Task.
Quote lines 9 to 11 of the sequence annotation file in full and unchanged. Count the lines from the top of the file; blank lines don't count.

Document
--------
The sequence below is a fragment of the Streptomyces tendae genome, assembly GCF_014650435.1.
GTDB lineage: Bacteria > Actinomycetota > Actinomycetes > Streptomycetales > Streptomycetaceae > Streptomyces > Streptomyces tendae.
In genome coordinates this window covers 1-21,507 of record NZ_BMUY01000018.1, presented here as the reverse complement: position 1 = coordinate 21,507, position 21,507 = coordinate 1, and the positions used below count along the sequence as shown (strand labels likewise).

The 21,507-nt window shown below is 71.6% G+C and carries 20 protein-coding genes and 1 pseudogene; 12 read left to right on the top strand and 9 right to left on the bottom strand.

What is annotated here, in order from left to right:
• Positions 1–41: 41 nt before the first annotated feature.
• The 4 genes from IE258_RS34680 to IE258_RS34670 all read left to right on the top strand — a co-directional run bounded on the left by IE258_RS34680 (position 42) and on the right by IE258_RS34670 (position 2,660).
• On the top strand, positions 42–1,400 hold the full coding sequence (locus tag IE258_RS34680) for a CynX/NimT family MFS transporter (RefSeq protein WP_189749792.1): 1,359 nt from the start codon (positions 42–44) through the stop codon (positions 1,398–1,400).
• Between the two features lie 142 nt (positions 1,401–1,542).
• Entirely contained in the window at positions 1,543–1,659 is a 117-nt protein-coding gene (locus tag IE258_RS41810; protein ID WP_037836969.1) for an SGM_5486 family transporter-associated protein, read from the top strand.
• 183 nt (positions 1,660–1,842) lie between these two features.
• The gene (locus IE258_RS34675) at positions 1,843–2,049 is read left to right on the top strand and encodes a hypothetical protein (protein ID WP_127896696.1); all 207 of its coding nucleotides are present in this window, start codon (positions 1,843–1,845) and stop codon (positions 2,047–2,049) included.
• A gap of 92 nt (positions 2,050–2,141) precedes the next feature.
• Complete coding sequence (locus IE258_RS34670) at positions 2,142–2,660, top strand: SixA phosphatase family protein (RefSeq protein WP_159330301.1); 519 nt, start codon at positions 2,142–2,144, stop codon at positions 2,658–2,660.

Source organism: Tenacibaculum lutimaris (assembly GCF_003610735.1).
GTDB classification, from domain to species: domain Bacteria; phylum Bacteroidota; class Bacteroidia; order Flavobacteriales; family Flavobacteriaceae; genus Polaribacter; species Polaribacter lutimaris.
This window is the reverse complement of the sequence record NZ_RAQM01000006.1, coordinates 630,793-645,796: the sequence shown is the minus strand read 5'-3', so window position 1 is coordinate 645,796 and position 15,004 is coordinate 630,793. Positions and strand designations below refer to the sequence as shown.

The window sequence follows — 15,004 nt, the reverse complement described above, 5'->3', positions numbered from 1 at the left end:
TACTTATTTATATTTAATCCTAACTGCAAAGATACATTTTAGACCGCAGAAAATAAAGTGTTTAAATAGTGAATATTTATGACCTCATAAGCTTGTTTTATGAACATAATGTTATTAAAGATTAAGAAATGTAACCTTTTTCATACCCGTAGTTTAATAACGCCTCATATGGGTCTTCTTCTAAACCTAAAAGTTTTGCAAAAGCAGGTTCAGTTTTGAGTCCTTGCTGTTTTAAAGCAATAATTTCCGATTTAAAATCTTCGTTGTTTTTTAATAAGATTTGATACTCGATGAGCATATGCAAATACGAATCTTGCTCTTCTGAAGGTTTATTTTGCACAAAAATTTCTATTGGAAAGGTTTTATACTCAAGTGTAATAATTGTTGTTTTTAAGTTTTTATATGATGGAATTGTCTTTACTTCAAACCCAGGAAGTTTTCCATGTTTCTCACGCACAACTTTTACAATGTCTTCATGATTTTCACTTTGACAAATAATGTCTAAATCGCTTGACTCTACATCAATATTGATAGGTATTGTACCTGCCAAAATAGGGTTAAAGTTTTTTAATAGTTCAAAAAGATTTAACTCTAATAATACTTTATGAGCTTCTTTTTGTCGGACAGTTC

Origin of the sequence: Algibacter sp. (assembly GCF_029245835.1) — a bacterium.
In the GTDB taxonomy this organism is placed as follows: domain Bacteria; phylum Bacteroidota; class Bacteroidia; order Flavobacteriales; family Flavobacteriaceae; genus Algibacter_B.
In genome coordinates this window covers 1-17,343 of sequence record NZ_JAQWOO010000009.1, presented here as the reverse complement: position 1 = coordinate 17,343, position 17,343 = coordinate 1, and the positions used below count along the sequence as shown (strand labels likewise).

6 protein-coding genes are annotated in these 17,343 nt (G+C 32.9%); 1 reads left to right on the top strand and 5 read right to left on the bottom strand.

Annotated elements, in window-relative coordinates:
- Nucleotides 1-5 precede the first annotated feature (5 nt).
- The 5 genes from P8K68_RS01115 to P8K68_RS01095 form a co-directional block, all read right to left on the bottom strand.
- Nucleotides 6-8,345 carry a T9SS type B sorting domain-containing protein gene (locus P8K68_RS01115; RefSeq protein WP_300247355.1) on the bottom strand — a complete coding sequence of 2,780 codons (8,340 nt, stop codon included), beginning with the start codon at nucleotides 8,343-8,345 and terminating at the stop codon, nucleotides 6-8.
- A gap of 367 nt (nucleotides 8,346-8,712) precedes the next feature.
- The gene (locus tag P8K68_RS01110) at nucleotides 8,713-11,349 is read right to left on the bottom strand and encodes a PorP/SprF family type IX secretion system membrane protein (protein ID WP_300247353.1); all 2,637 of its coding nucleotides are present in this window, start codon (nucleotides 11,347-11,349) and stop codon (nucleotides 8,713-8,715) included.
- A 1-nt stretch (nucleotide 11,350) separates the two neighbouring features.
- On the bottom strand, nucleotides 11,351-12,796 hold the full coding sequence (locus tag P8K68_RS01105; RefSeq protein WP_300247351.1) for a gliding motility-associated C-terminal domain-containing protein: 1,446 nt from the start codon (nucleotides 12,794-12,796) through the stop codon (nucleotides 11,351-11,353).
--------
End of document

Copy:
• Between the two features lie 142 nt (positions 1,401–1,542).
• Entirely contained in the window at positions 1,543–1,659 is a 117-nt protein-coding gene (locus tag IE258_RS41810; protein ID WP_037836969.1) for an SGM_5486 family transporter-associated protein, read from the top strand.
• 183 nt (positions 1,660–1,842) lie between these two features.